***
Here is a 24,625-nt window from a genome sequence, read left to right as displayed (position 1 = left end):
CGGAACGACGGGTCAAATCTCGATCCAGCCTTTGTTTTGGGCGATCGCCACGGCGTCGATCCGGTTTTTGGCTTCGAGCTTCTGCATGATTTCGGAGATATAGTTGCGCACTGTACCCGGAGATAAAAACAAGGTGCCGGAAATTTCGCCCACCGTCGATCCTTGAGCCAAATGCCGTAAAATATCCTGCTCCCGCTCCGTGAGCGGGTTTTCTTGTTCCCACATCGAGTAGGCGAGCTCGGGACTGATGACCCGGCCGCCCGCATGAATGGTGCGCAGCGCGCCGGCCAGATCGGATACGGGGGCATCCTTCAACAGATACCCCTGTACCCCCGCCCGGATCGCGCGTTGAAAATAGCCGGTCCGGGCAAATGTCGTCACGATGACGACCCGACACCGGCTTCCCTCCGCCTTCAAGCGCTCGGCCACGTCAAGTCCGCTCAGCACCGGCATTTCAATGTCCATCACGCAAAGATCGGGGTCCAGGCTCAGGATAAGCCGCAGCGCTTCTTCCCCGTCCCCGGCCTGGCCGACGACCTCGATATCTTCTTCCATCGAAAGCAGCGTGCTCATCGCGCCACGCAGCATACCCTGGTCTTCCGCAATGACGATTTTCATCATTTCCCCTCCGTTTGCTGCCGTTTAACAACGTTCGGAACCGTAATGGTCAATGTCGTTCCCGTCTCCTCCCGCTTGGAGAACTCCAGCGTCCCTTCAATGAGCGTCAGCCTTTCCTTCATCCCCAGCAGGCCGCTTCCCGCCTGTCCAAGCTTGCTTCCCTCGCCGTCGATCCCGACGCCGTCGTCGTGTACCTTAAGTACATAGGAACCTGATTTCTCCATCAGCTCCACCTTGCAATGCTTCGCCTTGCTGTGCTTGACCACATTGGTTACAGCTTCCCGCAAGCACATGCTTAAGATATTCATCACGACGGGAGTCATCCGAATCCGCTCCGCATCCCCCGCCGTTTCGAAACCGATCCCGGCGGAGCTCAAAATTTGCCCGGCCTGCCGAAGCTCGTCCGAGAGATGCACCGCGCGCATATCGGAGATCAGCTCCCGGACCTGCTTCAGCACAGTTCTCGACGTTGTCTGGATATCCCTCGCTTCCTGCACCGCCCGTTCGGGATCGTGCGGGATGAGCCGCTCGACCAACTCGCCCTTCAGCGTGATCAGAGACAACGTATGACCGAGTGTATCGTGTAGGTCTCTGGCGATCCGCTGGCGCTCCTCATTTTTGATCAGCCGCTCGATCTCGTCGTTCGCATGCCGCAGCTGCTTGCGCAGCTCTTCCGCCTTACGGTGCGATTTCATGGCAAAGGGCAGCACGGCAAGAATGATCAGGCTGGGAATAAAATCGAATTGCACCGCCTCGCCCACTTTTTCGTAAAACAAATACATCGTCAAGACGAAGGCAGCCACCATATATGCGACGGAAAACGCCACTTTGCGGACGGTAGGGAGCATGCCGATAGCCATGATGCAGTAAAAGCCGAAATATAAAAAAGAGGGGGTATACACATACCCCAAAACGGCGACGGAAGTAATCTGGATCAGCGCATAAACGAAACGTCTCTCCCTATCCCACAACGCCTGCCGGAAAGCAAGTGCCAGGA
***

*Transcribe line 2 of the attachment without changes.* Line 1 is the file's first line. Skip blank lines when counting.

CGGAACGACGGGTCAAATCTCGATCCAGCCTTTGTTTTGGGCGATCGCCACGGCGTCGATCCGGTTTTTGGCTTCGAGCTTCTGCATGATTTCGGAGATATAGTTGCGCACTGTACCCGGAGATAAAAACAAGGTGCCGGAAATTTCGCCCACCGTCGATCCTTGAGCCAAATGCCGTAAAATATCCTGCTCCCGCTCCGTGAGCGGGTTTTCTTGTTCCCACATCGAGTAGGCGAGCTCGGGACTGATGACCCGGCCGCCCGCATGAATGGTGCGCAGCGCGCCGGCCAGATCGGATACGGGGGCATCCTTCAACAGATACCCCTGTACCCCCGCCCGGATCGCGCGTTGAAAATAGCCGGTCCGGGCAAATGTCGTCACGATGACGACCCGACACCGGCTTCCCTCCGCCTTCAAGCGCTCGGCCACGTCAAGTCCGCTCAGCACCGGCATTTCAATGTCCATCACGCAAAGATCGGGGTCCAGGCTCAGGATAAGCCGCAGCGCTTCTTCCCCGTCCCCGGCCTGGCCGACGACCTCGATATCTTCTTCCATCGAAAGCAGCGTGCTCATCGCGCCACGCAGCATACCCTGGTCTTCCGCAATGACGATTTTCATCATTTCCCCTCCGTTTGCTGCCGTTTAACAACGTTCGGAACCGTAATGGTCAATGTCGTTCCCGTCTCCTCCCGCTTGGAGAACTCCAGCGTCCCTTCAATGAGCGTCAGCCTTTCCTTCATCCCCAGCAGGCCGCTTCCCGCCTGTCCAAGCTTGCTTCCCTCGCCGTCGATCCCGACGCCGTCGTCGTGTACCTTAAGTACATAGGAACCTGATTTCTCCATCAGCTCCACCTTGCAATGCTTCGCCTTGCTGTGCTTGACCACATTGGTTACAGCTTCCCGCAAGCACATGCTTAAGATATTCATCACGACGGGAGTCATCCGAATCCGCTCCGCATCCCCCGCCGTTTCGAAACCGATCCCGGCGGAGCTCAAAATTTGCCCGGCCTGCCGAAGCTCGTCCGAGAGATGCACCGCGCGCATATCGGAGATCAGCTCCCGGACCTGCTTCAGCACAGTTCTCGACGTTGTCTGGATATCCCTCGCTTCCTGCACCGCCCGTTCGGGATCGTGCGGGATGAGCCGCTCGACCAACTCGCCCTTCAGCGTGATCAGAGACAACGTATGACCGAGTGTATCGTGTAGGTCTCTGGCGATCCGCTGGCGCTCCTCATTTTTGATCAGCCGCTCGATCTCGTCGTTCGCATGCCGCAGCTGCTTGCGCAGCTCTTCCGCCTTACGGTGCGATTTCATGGCAAAGGGCAGCACGGCAAGAATGATCAGGCTGGGAATAAAATCGAATTGCACCGCCTCGCCCACTTTTTCGTAAAACAAATACATCGTCAAGACGAAGGCAGCCACCATATATGCGACGGAAAACGCCACTTTGCGGACGGTAGGGAGCATGCCGATAGCCATGATGCAGTAAAAGCCGAAATATAAAAAAGAGGGGGTATACACATACCCCAAAACGGCGACGGAAGTAATCTGGATCAGCGCATAAACGAAACGTCTCTCCCTATCCCACAACGCCTGCCGGAAAGCAAGTGCCAGGA